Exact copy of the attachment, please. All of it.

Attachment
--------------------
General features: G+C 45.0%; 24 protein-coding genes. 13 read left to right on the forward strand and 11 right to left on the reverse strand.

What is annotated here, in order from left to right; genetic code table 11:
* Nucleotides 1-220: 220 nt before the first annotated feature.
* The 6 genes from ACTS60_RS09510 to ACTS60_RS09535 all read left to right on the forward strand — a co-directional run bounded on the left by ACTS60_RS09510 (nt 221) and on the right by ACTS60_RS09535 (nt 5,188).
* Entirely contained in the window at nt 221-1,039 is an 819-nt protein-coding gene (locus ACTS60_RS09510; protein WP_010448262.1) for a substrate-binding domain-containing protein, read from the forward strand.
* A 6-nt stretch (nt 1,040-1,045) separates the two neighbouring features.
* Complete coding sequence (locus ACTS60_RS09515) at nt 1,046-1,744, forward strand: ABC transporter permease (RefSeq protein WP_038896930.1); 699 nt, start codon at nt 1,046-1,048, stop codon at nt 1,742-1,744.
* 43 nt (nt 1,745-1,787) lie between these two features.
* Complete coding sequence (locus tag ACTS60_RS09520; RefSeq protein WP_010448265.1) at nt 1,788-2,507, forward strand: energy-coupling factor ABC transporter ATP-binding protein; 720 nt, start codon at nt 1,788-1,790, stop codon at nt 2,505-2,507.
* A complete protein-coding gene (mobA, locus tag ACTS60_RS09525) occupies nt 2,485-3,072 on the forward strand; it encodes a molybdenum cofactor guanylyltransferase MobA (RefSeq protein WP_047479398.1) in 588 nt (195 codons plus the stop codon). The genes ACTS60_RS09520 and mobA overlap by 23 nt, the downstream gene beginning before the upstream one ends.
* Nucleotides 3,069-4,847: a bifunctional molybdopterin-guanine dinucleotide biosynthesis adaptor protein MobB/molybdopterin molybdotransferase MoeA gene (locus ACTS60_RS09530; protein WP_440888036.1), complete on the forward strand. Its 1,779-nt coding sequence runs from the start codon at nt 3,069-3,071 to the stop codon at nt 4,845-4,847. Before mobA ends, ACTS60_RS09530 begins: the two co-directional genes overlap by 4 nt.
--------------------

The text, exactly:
General features: G+C 45.0%; 24 protein-coding genes. 13 read left to right on the forward strand and 11 right to left on the reverse strand.

What is annotated here, in order from left to right; genetic code table 11:
* Nucleotides 1-220: 220 nt before the first annotated feature.
* The 6 genes from ACTS60_RS09510 to ACTS60_RS09535 all read left to right on the forward strand — a co-directional run bounded on the left by ACTS60_RS09510 (nt 221) and on the right by ACTS60_RS09535 (nt 5,188).
* Entirely contained in the window at nt 221-1,039 is an 819-nt protein-coding gene (locus ACTS60_RS09510; protein WP_010448262.1) for a substrate-binding domain-containing protein, read from the forward strand.
* A 6-nt stretch (nt 1,040-1,045) separates the two neighbouring features.
* Complete coding sequence (locus ACTS60_RS09515) at nt 1,046-1,744, forward strand: ABC transporter permease (RefSeq protein WP_038896930.1); 699 nt, start codon at nt 1,046-1,048, stop codon at nt 1,742-1,744.
* 43 nt (nt 1,745-1,787) lie between these two features.
* Complete coding sequence (locus tag ACTS60_RS09520; RefSeq protein WP_010448265.1) at nt 1,788-2,507, forward strand: energy-coupling factor ABC transporter ATP-binding protein; 720 nt, start codon at nt 1,788-1,790, stop codon at nt 2,505-2,507.
* A complete protein-coding gene (mobA, locus tag ACTS60_RS09525) occupies nt 2,485-3,072 on the forward strand; it encodes a molybdenum cofactor guanylyltransferase MobA (RefSeq protein WP_047479398.1) in 588 nt (195 codons plus the stop codon). The genes ACTS60_RS09520 and mobA overlap by 23 nt, the downstream gene beginning before the upstream one ends.
* Nucleotides 3,069-4,847: a bifunctional molybdopterin-guanine dinucleotide biosynthesis adaptor protein MobB/molybdopterin molybdotransferase MoeA gene (locus ACTS60_RS09530; protein WP_440888036.1), complete on the forward strand. Its 1,779-nt coding sequence runs from the start codon at nt 3,069-3,071 to the stop codon at nt 4,845-4,847. Before mobA ends, ACTS60_RS09530 begins: the two co-directional genes overlap by 4 nt.